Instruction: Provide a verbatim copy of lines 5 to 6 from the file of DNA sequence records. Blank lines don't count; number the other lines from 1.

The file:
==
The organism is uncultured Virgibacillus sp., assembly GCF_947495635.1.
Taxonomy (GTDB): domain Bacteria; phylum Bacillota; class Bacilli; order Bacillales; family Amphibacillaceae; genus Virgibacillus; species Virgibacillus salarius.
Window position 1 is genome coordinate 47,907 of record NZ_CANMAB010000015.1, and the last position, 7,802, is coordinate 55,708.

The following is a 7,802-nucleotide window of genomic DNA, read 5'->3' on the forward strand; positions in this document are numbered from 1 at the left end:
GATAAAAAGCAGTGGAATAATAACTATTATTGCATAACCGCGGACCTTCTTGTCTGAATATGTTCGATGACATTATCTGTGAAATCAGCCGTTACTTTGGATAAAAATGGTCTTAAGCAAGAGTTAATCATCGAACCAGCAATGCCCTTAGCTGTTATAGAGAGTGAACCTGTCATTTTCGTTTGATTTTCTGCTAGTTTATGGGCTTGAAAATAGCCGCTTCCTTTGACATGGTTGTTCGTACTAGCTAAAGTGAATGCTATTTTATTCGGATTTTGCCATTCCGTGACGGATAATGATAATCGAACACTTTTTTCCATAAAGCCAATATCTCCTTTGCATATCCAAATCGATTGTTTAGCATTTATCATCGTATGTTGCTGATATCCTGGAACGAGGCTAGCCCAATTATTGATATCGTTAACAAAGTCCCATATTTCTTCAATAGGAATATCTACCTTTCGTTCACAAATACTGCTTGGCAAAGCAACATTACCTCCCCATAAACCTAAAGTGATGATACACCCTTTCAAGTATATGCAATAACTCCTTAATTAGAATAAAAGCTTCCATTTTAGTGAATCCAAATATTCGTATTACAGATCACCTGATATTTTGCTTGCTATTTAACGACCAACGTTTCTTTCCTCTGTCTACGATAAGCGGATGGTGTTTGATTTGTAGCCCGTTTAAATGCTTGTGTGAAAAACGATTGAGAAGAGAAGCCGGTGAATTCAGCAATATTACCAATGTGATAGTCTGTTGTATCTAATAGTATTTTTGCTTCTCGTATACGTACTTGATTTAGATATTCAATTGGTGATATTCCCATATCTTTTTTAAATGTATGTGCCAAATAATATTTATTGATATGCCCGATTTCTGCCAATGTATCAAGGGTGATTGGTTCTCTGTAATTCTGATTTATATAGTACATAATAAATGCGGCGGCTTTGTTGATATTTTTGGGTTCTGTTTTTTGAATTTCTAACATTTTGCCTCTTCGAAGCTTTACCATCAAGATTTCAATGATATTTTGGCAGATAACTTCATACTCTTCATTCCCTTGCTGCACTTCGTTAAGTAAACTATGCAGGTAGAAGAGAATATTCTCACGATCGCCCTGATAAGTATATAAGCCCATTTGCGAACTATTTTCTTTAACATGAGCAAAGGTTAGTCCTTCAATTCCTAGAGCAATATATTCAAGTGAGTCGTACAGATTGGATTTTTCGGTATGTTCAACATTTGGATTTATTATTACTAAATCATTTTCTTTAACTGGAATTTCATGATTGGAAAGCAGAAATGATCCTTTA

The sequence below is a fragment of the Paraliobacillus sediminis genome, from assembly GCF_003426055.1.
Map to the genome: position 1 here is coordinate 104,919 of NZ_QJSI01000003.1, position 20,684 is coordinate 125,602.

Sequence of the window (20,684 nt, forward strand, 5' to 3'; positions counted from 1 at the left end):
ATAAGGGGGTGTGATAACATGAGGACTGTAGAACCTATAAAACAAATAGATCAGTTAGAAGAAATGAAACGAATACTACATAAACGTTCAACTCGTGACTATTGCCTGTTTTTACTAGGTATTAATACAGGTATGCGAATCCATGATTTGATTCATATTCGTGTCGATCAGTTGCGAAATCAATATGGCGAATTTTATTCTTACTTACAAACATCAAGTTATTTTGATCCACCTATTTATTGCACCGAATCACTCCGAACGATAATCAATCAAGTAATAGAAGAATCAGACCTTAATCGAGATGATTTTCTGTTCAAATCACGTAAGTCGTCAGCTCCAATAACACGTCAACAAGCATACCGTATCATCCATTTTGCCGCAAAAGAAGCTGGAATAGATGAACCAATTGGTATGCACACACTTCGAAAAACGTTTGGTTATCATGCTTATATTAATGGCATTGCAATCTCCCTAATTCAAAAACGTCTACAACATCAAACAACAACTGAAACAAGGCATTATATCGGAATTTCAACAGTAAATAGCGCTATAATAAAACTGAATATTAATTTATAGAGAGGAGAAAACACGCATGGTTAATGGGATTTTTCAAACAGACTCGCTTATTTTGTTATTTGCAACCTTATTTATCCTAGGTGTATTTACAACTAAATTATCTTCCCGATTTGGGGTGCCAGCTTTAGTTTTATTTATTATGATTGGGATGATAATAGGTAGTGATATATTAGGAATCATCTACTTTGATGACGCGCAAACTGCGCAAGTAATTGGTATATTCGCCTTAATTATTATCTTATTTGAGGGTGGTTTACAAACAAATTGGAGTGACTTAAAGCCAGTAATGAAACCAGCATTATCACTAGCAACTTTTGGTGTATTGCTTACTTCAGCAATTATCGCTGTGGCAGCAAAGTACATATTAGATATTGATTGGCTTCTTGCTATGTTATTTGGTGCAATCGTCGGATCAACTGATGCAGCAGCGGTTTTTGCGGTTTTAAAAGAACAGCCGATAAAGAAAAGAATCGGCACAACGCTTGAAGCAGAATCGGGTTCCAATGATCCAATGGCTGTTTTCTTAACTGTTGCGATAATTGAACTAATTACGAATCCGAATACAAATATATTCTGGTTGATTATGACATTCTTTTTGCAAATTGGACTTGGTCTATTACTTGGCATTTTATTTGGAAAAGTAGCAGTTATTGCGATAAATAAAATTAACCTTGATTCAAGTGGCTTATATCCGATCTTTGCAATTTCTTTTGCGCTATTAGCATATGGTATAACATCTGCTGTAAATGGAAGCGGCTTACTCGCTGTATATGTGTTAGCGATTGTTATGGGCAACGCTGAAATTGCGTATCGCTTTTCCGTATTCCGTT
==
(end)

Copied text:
GATAAAAAGCAGTGGAATAATAACTATTATTGCATAACCGCGGACCTTCTTGTCTGAATATGTTCGATGACATTATCTGTGAAATCAGCCGTTACTTTGGATAAAAATGGTCTTAAGCAAGAGTTAATCATCGAACCAGCAATGCCCTTAGCTGTTATAGAGAGTGAACCTGTCATTTTCGTTTGATTTTCTGCTAGTTTATGGGCTTGAAAATAGCCGCTTCCTTTGACATGGTTGTTCGTACTAGCTAAAGTGAATGCTATTTTATTCGGATTTTGCCATTCCGTGACGGATAATGATAATCGAACACTTTTTTCCATAAAGCCAATATCTCCTTTGCATATCCAAATCGATTGTTTAGCATTTATCATCGTATGTTGCTGATATCCTGGAACGAGGCTAGCCCAATTATTGATATCGTTAACAAAGTCCCATATTTCTTCAATAGGAATATCTACCTTTCGTTCACAAATACTGCTTGGCAAAGCAACATTACCTCCCCATAAACCTAAAGTGATGATACACCCTTTCAAGTATATGCAATAACTCCTTAATTAGAATAAAAGCTTCCATTTTAGTGAATCCAAATATTCGTATTACAGATCACCTGATATTTTGCTTGCTATTTAACGACCAACGTTTCTTTCCTCTGTCTACGATAAGCGGATGGTGTTTGATTTGTAGCCCGTTTAAATGCTTGTGTGAAAAACGATTGAGAAGAGAAGCCGGTGAATTCAGCAATATTACCAATGTGATAGTCTGTTGTATCTAATAGTATTTTTGCTTCTCGTATACGTACTTGATTTAGATATTCAATTGGTGATATTCCCATATCTTTTTTAAATGTATGTGCCAAATAATATTTATTGATATGCCCGATTTCTGCCAATGTATCAAGGGTGATTGGTTCTCTGTAATTCTGATTTATATAGTACATAATAAATGCGGCGGCTTTGTTGATATTTTTGGGTTCTGTTTTTTGAATTTCTAACATTTTGCCTCTTCGAAGCTTTACCATCAAGATTTCAATGATATTTTGGCAGATAACTTCATACTCTTCATTCCCTTGCTGCACTTCGTTAAGTAAACTATGCAGGTAGAAGAGAATATTCTCACGATCGCCCTGATAAGTATATAAGCCCATTTGCGAACTATTTTCTTTAACATGAGCAAAGGTTAGTCCTTCAATTCCTAGAGCAATATATTCAAGTGAGTCGTACAGATTGGATTTTTCGGTATGTTCAACATTTGGATTTATTATTACTAAATCATTTTCTTTAACTGGAATTTCATGATTGGAAAGCAGAAATGATCCTTTA

The sequence below is a fragment of the Paraliobacillus sediminis genome, from assembly GCF_003426055.1.